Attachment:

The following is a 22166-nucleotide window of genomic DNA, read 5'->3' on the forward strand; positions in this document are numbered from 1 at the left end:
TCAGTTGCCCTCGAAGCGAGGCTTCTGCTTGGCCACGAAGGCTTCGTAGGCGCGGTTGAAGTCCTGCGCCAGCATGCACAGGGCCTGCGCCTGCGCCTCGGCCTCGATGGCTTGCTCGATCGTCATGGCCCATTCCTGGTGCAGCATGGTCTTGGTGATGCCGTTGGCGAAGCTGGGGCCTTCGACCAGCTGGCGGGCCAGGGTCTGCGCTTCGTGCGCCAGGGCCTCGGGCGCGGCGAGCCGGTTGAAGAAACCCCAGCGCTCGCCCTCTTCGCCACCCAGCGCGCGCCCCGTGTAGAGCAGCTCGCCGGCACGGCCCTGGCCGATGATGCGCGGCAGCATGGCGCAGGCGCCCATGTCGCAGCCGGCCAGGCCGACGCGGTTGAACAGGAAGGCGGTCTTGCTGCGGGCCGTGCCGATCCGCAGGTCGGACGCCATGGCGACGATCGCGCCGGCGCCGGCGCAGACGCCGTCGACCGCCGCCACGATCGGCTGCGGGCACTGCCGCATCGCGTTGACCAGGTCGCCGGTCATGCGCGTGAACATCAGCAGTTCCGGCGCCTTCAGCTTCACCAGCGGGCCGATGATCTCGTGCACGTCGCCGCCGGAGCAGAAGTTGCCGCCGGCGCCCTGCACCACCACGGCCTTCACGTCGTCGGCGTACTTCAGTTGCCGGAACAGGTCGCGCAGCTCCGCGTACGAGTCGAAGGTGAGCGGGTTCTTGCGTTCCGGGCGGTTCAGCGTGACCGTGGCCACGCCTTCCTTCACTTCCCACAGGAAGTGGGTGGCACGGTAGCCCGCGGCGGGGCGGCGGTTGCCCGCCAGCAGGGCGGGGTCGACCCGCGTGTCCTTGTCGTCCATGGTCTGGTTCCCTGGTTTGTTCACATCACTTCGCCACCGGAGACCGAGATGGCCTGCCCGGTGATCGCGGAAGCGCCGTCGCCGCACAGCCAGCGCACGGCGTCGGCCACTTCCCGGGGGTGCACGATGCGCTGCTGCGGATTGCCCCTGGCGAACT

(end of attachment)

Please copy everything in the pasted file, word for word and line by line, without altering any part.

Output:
The following is a 22166-nucleotide window of genomic DNA, read 5'->3' on the forward strand; positions in this document are numbered from 1 at the left end:
TCAGTTGCCCTCGAAGCGAGGCTTCTGCTTGGCCACGAAGGCTTCGTAGGCGCGGTTGAAGTCCTGCGCCAGCATGCACAGGGCCTGCGCCTGCGCCTCGGCCTCGATGGCTTGCTCGATCGTCATGGCCCATTCCTGGTGCAGCATGGTCTTGGTGATGCCGTTGGCGAAGCTGGGGCCTTCGACCAGCTGGCGGGCCAGGGTCTGCGCTTCGTGCGCCAGGGCCTCGGGCGCGGCGAGCCGGTTGAAGAAACCCCAGCGCTCGCCCTCTTCGCCACCCAGCGCGCGCCCCGTGTAGAGCAGCTCGCCGGCACGGCCCTGGCCGATGATGCGCGGCAGCATGGCGCAGGCGCCCATGTCGCAGCCGGCCAGGCCGACGCGGTTGAACAGGAAGGCGGTCTTGCTGCGGGCCGTGCCGATCCGCAGGTCGGACGCCATGGCGACGATCGCGCCGGCGCCGGCGCAGACGCCGTCGACCGCCGCCACGATCGGCTGCGGGCACTGCCGCATCGCGTTGACCAGGTCGCCGGTCATGCGCGTGAACATCAGCAGTTCCGGCGCCTTCAGCTTCACCAGCGGGCCGATGATCTCGTGCACGTCGCCGCCGGAGCAGAAGTTGCCGCCGGCGCCCTGCACCACCACGGCCTTCACGTCGTCGGCGTACTTCAGTTGCCGGAACAGGTCGCGCAGCTCCGCGTACGAGTCGAAGGTGAGCGGGTTCTTGCGTTCCGGGCGGTTCAGCGTGACCGTGGCCACGCCTTCCTTCACTTCCCACAGGAAGTGGGTGGCACGGTAGCCCGCGGCGGGGCGGCGGTTGCCCGCCAGCAGGGCGGGGTCGACCCGCGTGTCCTTGTCGTCCATGGTCTGGTTCCCTGGTTTGTTCACATCACTTCGCCACCGGAGACCGAGATGGCCTGCCCGGTGATCGCGGAAGCGCCGTCGCCGCACAGCCAGCGCACGGCGTCGGCCACTTCCCGGGGGTGCACGATGCGCTGCTGCGGATTGCCCCTGGCGAACT